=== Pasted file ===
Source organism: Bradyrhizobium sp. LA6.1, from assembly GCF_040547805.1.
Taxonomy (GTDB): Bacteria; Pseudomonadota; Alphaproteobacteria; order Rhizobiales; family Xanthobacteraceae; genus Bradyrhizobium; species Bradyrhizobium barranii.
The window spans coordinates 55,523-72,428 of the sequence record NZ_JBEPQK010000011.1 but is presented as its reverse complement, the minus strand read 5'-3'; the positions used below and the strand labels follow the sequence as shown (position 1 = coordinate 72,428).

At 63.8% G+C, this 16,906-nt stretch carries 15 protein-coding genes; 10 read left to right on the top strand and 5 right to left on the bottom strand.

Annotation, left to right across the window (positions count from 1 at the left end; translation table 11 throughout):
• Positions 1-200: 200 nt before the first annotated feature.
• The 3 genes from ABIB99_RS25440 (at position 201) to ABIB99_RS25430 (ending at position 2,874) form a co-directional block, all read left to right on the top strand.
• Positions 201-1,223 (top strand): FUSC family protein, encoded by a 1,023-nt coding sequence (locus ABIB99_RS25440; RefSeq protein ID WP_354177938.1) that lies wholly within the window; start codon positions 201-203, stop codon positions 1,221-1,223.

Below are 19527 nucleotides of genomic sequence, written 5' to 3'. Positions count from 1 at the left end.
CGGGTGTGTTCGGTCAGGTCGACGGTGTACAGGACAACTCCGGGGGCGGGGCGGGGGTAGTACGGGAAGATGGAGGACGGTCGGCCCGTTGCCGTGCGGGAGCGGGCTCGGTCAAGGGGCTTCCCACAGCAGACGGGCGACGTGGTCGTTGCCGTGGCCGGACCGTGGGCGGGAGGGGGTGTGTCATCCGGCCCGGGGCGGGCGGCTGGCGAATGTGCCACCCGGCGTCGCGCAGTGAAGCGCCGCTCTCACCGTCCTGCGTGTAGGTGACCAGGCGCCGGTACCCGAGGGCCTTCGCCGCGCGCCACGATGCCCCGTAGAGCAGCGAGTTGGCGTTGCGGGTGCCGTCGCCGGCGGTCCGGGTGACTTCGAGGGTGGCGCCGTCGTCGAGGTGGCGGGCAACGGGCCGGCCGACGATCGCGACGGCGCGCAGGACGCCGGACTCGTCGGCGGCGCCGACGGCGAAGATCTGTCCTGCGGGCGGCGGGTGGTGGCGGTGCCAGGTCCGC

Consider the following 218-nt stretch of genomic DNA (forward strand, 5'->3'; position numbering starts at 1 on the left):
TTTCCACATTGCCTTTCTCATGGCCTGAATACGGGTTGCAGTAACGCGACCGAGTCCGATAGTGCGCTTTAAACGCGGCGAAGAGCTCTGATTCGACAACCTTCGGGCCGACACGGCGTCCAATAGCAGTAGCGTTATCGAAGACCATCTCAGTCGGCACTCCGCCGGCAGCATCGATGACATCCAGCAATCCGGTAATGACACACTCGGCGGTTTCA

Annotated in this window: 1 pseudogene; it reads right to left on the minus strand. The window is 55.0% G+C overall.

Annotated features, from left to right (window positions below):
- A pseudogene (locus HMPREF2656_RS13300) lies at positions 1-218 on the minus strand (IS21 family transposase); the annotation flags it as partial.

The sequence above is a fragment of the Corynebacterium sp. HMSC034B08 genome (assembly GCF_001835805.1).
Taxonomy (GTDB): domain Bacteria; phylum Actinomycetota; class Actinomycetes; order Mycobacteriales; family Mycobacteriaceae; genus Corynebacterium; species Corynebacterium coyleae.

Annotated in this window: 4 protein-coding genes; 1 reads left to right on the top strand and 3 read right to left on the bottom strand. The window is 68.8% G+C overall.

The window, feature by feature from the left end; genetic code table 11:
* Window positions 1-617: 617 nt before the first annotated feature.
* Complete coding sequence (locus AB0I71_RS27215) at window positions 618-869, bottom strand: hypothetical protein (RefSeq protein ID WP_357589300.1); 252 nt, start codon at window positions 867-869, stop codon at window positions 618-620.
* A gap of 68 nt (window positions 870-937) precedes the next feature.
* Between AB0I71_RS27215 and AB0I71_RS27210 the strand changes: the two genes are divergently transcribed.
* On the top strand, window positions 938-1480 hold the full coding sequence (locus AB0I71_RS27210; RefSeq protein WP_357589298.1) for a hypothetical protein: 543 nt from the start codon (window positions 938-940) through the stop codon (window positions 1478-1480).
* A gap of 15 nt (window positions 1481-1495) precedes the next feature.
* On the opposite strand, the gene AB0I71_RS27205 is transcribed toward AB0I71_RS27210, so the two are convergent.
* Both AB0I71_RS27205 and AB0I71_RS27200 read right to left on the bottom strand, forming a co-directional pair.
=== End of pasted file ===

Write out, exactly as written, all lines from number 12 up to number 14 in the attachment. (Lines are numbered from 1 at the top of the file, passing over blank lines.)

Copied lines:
TTTCCACATTGCCTTTCTCATGGCCTGAATACGGGTTGCAGTAACGCGACCGAGTCCGATAGTGCGCTTTAAACGCGGCGAAGAGCTCTGATTCGACAACCTTCGGGCCGACACGGCGTCCAATAGCAGTAGCGTTATCGAAGACCATCTCAGTCGGCACTCCGCCGGCAGCATCGATGACATCCAGCAATCCGGTAATGACACACTCGGCGGTTTCA

Annotated in this window: 1 pseudogene; it reads right to left on the minus strand. The window is 55.0% G+C overall.

Annotated features, from left to right (window positions below):